He added that a definitive comparison could be done "rather quickly."
Interest has popped up elsewhere
In Canada, a spokeswoman for the Royal Canadian Mounted Police said its Centre for Missing Persons and Unidentified Remains had been contacted by Interpol to aid in identifying the girl, though there was no information that she is Canadian.
"We are going through the files that we have and we are developing a list of possible children that could meet that criteria," said Sgt. Lana Prosper. "We are currently looking at an age range of about 2 to 8 years old, we don't want to exclude anybody. The files we currently have to look through number in the thousands, but they include boys as well."
Once that number has been narrowed, police will contact local authorities to assist, "if needed," she said.
Police: Couple kept changing story
Authorities released photos of the two adults charged Monday in the case -- Eleftheria Dimopoulou, 40, and Christos Salis, 39 -- in hopes that the publicity would reach someone who can provide more information about them.
Interpol said it was issuing what it calls a "blue notice" asking authorities in other nations if they have any additional information about Dimopoulou or Salis.
Police said the blond child looked nothing like the man and woman with her, and DNA testing confirmed that they were not her biological parents.
A police statement said the couple "changed repeatedly their story about how they got the child."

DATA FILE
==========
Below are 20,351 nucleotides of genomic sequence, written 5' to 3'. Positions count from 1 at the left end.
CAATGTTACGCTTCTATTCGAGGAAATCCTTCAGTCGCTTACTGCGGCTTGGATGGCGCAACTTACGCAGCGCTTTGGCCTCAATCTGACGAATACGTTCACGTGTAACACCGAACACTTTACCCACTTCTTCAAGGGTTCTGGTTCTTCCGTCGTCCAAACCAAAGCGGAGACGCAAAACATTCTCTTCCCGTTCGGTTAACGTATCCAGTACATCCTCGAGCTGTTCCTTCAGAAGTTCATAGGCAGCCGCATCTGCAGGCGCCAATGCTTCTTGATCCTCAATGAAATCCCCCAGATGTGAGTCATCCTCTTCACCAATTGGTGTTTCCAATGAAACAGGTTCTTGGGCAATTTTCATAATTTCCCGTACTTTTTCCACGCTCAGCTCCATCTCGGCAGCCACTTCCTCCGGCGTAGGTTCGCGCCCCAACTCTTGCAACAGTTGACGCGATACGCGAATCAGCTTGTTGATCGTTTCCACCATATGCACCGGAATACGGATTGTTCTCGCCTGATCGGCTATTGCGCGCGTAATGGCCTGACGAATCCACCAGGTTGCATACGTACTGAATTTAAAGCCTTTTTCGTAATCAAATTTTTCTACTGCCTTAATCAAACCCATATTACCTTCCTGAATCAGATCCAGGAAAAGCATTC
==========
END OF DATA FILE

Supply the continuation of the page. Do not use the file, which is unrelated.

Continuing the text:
A government news agency said police found suspicious birth and baptism records as well as family registrations that claimed the woman had given birth to 10 children and the man was the father of four more.
"I used to see the mother, she would come to the square here to beg with the child," a man in the Larissa region told the Reuters news agency. "At one point, I had asked her how she got such a blond angel. She told me she had conceived it with a blond man."
Prejudice against the Roma
Prejudice and discrimination against the Roma are widespread in Greece and elsewhere in Europe, Amnesty International says.
Maria's case plays into old prejudices about them stealing children for forced labor.
Pardalis mentioned such a possibility, saying, "We don't have any other information if this girl was forced to work or to beg on streets."
The government news agency also raised "the possibility of the existence of a ring bringing pregnant women to Greece from Bulgaria and then taking their children for sale." The agency cited past reports that empty coffins had been found for infants who supposedly were stillborn to foreign mothers in Athens.